Starting this month, Brown University is hosting a lecture series on the importance of freedom of expression. Anyone who has been following news out of Rhode Island’s only Ivy League school for the last few years will appreciate the richness of that.

A Brown alum named Rob Montz described the situation in an op-ed at USA Today:

What happened to American universities?

On October 11, Brown University is hosting the first in a new series of lectures on the proper balance between “freedom of expression, tolerance, and inclusion” on college campuses.

It’s an appropriate venue. Over the last couple years, Brown students have sabotaged a lecture from former NYC police chief Ray Kelly, successfully pressured the campus newspaper to pull a controversial column about European colonialism, and set up a puppy-equipped safe space to escape a debate about rape culture.

While the series boasts some impressive speakers, including Yale law professor Robert Post and New Yorker staff writer Jelani Cobb, it’s unlikely to accomplish much. Administrators at Brown — like so many of their ivory tower counterparts — refuse to see this censoring species of activism for what it is: an assault on the foundational values of the university.

Indeed, it’s not clear Brown’s top brass see it as a threat at all. At its most recent commencement, one student speaker named Sabrina Imbler — handpicked by the administration — defended the activist outburst that killed the newspaper column as necessary to “defend our humanity.” And the school recently appointed to an associate deanship Professor Tricia Rose, who is known to prompt students to literally pledge allegiance to her politics….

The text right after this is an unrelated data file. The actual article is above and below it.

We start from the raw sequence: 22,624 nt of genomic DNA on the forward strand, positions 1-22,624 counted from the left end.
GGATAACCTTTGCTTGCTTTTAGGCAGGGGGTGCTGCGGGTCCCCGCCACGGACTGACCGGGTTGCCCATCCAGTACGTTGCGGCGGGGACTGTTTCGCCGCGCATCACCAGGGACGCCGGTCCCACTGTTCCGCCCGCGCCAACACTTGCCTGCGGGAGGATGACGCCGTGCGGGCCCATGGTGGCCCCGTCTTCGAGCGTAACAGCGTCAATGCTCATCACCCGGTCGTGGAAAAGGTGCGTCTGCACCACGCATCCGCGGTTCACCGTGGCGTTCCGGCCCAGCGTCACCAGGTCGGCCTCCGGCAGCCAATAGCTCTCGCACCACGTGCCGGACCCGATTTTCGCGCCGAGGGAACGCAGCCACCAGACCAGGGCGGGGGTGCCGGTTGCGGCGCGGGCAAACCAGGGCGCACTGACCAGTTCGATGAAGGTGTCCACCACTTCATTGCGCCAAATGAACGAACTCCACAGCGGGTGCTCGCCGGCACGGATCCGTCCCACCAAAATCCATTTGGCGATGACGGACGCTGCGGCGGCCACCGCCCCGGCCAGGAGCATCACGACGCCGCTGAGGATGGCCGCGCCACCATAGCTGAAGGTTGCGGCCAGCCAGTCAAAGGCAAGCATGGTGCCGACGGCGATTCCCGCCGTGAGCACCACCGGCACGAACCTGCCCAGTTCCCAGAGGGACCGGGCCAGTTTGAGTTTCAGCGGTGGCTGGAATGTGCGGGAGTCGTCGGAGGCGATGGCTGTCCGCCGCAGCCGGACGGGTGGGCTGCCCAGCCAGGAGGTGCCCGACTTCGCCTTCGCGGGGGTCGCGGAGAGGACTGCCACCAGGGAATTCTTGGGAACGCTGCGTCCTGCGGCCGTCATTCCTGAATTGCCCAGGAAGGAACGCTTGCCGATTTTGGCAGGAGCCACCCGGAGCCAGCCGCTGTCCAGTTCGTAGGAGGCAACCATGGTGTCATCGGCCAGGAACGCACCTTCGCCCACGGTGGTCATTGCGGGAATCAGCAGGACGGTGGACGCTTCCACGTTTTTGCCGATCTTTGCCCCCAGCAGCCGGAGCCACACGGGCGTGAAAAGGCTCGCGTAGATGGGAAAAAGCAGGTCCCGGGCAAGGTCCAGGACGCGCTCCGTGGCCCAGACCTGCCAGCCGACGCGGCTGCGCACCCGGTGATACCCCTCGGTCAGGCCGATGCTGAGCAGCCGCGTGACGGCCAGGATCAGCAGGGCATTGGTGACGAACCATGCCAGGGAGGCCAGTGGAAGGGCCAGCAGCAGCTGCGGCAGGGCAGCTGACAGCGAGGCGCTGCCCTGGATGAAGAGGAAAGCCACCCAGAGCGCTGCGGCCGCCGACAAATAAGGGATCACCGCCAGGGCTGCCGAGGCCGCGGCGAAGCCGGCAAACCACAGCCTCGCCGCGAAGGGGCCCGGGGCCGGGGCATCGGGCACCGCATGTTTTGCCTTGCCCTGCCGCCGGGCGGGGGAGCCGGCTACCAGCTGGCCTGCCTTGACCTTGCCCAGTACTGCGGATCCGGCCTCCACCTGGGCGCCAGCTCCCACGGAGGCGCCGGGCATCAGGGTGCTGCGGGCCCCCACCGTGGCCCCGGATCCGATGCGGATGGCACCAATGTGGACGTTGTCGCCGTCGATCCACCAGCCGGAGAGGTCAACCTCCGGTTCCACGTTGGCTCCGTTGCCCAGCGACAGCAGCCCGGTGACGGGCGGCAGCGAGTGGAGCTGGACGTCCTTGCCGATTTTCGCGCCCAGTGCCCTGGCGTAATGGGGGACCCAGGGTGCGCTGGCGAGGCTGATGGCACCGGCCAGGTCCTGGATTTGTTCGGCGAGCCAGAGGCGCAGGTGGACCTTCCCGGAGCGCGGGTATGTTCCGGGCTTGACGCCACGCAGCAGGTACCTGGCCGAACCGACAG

Students are on a hair-trigger, eager to turn minor slights into examples of “structural” oppression and assume nefarious motives in critics. They regularly deploy an insidious rhetorical sleight-of-hand that equates the mental discomfort of hearing adverse opinions with real, physical violence. Those who question affirmative action, rape culture or other planks of the prevailing campus orthodoxy aren’t just wrong; they’re making the campus “unsafe.”

Montz produced a documentary earlier this year which we reviewed in July.

Here it is again, in case you missed it:

In terms of free expression at Brown, let’s take a walk down memory lane:

Perhaps Brown should host a lecture series that focuses on not shouting down lecturers before they venture into the deep end of the free speech pool.

We don’t want anyone to get triggered, do we?


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